In honor of Samhain (sa’ win), the Celtic holiday that honors the ancestors, I decided to write about ancestral inheritance and how it relates to creating lifework you love.

To get started, I invite you to reflect on the following:

Who were your ancestors?

What did they stand for?

What did they do in their lifetime?

Are there any behavioral or vocational patterns that are carried from generation to generation?

These are interesting questions to contemplate, especially when viewed through the lens of someone who yearns to make their lifework more meaningful.


Because what if you and your calling are partly the culmination of the experiences of every single person who made you – your parents, grandparents, great grandparents, etc. – all the way back to the beginning of human history?

Or at the very least, what if your life has been deeply influenced by the stories and personalities of the generations that came before you? And by “stories” I mean tales of the “olden days” but also the simple day-to-day events that shape a family.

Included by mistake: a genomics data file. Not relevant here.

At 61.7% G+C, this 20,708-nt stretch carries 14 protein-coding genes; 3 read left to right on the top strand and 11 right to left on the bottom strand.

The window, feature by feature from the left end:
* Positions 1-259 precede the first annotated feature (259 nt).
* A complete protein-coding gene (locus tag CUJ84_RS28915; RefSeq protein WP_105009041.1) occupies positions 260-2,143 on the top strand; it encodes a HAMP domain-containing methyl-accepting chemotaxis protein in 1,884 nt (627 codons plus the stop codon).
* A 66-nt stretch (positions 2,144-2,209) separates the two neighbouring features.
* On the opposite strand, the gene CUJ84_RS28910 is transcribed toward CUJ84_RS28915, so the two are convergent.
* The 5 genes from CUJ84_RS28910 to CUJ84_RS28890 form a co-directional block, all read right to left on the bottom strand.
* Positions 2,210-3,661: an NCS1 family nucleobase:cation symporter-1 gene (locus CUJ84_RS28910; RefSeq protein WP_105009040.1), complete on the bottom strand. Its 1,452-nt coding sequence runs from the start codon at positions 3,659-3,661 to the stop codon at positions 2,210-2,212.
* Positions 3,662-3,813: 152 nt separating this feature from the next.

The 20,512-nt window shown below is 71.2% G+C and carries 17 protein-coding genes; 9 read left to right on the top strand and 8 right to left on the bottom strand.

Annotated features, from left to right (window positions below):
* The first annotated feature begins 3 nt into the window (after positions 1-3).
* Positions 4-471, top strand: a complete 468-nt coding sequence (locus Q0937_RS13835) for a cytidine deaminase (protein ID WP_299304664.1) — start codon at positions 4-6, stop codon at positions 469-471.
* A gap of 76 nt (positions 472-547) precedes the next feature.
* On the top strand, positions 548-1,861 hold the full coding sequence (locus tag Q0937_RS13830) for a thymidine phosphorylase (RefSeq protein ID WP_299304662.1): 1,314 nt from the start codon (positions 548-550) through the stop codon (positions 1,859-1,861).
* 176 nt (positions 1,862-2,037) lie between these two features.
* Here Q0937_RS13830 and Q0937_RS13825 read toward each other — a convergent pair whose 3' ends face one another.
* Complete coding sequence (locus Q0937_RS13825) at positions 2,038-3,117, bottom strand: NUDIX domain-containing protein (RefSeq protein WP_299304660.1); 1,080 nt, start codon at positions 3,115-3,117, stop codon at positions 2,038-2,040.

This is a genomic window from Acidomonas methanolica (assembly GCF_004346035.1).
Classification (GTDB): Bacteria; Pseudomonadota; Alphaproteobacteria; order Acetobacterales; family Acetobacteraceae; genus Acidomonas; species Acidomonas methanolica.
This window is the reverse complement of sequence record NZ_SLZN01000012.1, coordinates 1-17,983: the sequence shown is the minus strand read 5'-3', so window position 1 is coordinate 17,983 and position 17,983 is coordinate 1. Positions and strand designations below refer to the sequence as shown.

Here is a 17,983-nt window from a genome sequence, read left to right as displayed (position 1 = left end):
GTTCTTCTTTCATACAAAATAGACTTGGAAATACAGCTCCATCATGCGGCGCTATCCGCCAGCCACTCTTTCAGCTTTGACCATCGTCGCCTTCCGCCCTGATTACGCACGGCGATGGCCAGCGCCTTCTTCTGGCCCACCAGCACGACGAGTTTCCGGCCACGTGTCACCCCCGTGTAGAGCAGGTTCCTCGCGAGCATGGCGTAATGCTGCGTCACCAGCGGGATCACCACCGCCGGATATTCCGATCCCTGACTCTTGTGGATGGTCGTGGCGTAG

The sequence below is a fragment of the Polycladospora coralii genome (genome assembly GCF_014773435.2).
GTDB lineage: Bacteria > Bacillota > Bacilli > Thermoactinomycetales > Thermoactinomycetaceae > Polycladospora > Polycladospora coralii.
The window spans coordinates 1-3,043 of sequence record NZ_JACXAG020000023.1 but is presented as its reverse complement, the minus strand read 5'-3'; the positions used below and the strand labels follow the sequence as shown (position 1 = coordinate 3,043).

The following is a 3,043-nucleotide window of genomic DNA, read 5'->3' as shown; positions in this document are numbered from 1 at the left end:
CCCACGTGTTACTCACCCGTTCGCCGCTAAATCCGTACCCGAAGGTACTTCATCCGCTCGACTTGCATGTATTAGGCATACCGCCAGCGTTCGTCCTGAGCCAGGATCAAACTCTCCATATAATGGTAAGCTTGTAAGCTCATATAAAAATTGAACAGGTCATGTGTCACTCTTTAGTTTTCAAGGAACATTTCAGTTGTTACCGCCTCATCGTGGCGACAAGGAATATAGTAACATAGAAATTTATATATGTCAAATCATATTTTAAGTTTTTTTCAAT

Add to this your personal experiences, your soul’s desires, your unique gifts and talents, and you might realize that you are the expression of something ancient and new, simultaneously.

In other words, we are all unique, yet filled with an unseen, unknown history that colors and informs our uniqueness.

Considering this, I invite you to contemplate the notion that you inherited more than eye coloring from your ancestors. You may have also inherited talents, patterns or compulsions that cannot be easily explained, but hold clues to your calling.

Let me give you an example from my own life:

I often feel a need to create something unique, or be on the cutting edge of new and exciting ventures. I can’t really explain it, other than to say it’s strong and constant.

I also have a very odd, deep seated feeling of being a warrior, even if the only war I ever fight is a spiritual battle within my Self. This feeling makes no logical sense, but it is there nonetheless.

Additionally, I have an obsession with spirituality and finding ways to connect more thoughtfully and more meaningfully with the Divine.